In Cramer’s lightning round, the “Mad Money” host opined on caller questions about their favorite stock picks of the day.

Neogenomics: “Neogenomics is another one of these diagnostic companies that might have something that could work against cancer. I have yet to say no to any of those. I think that it is a good spec … because that is the holy grail.”

Yeti: “I am going to say: up 100% for the year, I am not going to push it here. I’m not.”

Disclosure: Cramer’s charitable trust owns shares of Amazon.


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Jim Cramer’s ‘Mad Money’ Recap & Stock Picks Sept. 20, 2019




  • CNBC’s Jim Cramer take a look at the week ahead in stock investing.
  • The “Mad Money” host explains why he has a good feeling about new iPhone sales in China.
  • He sits down with the CEO of cloud-based cybersecurity provider Zscaler to get an understanding of the competitive landscape.

Eye on the market: Ignore the Fed talk next week

Two conflicting forces are working to influence the market and the “bad set” happened to win out on Friday, CNBC’s said.

China’s trade delegation decided to cut short its trip to Washington for trade talks with the United States. The major averages all finished the session down less than 1% as it seemed unlikely the country would resume buying goods from American farmers.

Looking past parts of the economy implicated in the U.S.-China trade war, employment is strong and domestic companies without Chinese exposure continue to have a positive impact, Cramer said.

In the week ahead, the “Mad Money” host advised viewers not to pay attention to Federal Reserve reactions and to realize that the strong domestic economy and internationally-oriented economy are both balancing “on a knife’s edge.

“That’s the right prism to use if you want to understand this market,” he said.

Projecting iPhone sales and the market’s reaction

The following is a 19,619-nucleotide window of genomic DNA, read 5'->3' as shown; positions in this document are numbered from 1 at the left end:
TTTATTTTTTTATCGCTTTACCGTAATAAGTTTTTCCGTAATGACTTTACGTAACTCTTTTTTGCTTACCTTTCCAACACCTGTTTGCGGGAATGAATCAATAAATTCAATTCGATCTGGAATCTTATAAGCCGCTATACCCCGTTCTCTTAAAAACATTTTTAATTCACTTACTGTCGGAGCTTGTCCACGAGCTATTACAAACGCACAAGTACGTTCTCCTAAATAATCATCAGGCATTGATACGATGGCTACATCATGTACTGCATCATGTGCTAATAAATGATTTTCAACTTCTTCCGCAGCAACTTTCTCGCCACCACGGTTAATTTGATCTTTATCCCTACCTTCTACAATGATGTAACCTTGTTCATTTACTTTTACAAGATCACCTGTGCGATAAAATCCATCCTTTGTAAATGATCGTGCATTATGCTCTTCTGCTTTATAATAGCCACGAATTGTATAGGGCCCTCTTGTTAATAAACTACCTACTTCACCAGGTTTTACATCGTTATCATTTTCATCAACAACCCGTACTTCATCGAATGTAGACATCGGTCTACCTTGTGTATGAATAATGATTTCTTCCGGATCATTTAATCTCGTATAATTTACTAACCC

A customer inspects two Apple iPhones at an Apple Store in Shanghai, China.

Qilai Shen | Bloomberg | Getty Images

Cramer is bullish about ‘s iPhone potential in China.

The tech titan has been a focal point of the trade war between the United States and China, but the dispute reportedly has not damped Chinese consumer interest in the latest iPhone launch that hit stores worldwide on Friday. Demand for the cheaper of the three iPhone 11 models in China has been .

“Sure, the trade war’s taking its toll on business … it’s just not taking its toll where it was supposed to,” the host said. “That’s why I’m a lot less worried about how the iPhone 11 will sell in China … I’m actually excited about Apple’s prospects in the People’s Republic.”

AbbVie vs. Bristol-Myers — Who made the best acquisition?

A trader works by the post that trades AbbVie on the floor of the New York Stock Exchange.

Brendan McDermid | Reuters

A war of words heats up as Zscaler, Palo Alto Networks spar for clients

Jay Chaudry, founder and chief executive officer of Zscaler Inc.

David Paul Morris | Bloomberg | Getty Images

Zscaler CEO Jay Chaudhry shrugged off any worries of stiff competition from rival Palo Alto Networks.

“You know, when paradigm shift takes place, incumbent and legacy vendors are often displaced, Chaudhry said in a one-on-one with Cramer. “They feel the pain and they try to attack everyone,”

Earlier this month, Palo Alto executives made comments to shareholders that sent Zscaler’s stock down nearly 5%. Leadership at the firewall provider said “We displaced” Zscaler as a supplier to a Fortune 50 U.S. retailer and a “major” health care provider in Europe. Palo Alto also took aim at Symantec, and .

Shares of Zscaler are down more than 23% since that day, according to FactSet. The stock, however, is up more than 31% this year.

Cramer’s lightning round

In Cramer’s lightning round, the “Mad Money” host zips through his thoughts on callers questions on their favorite stock picks.

Thermo Fisher: “Oh my, can’t get a better company.”

Kratos Defense and Security Solutions: “That’s O.K. I like that L3harris more … which I think is actually going to get a lot of business, by the way. I genuinely believe that they’re going to get a lot of business with Saudi Arabia because they have the best radar stuff.”

: “I got to see how this thing went from zero to hero because I used to think it was a bow wow, so I’ve got to come back with more information. I don’t want to let you down.”

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Bitcoin and S&P 500 are heading to new all-time highs




Talk about a bitcoin bull case.

The digital currency is headed to new record highs, says Tom Lee, co-founder, managing director and head of research at Fundstrat Global Advisors — but there’s a catch some cryptocurrency investors may not be expecting.

“Bitcoin has kind of stalled recently because the macro outlook has stalled. I think, in a world without trend, bitcoin doesn’t go up,” Lee said Thursday on CNBC’s “Fast Money.” “The next big catalyst, I think, is a decisive breakout in the equity markets, because I think once equities break to an all-time high, bitcoin becomes a risk-on asset.”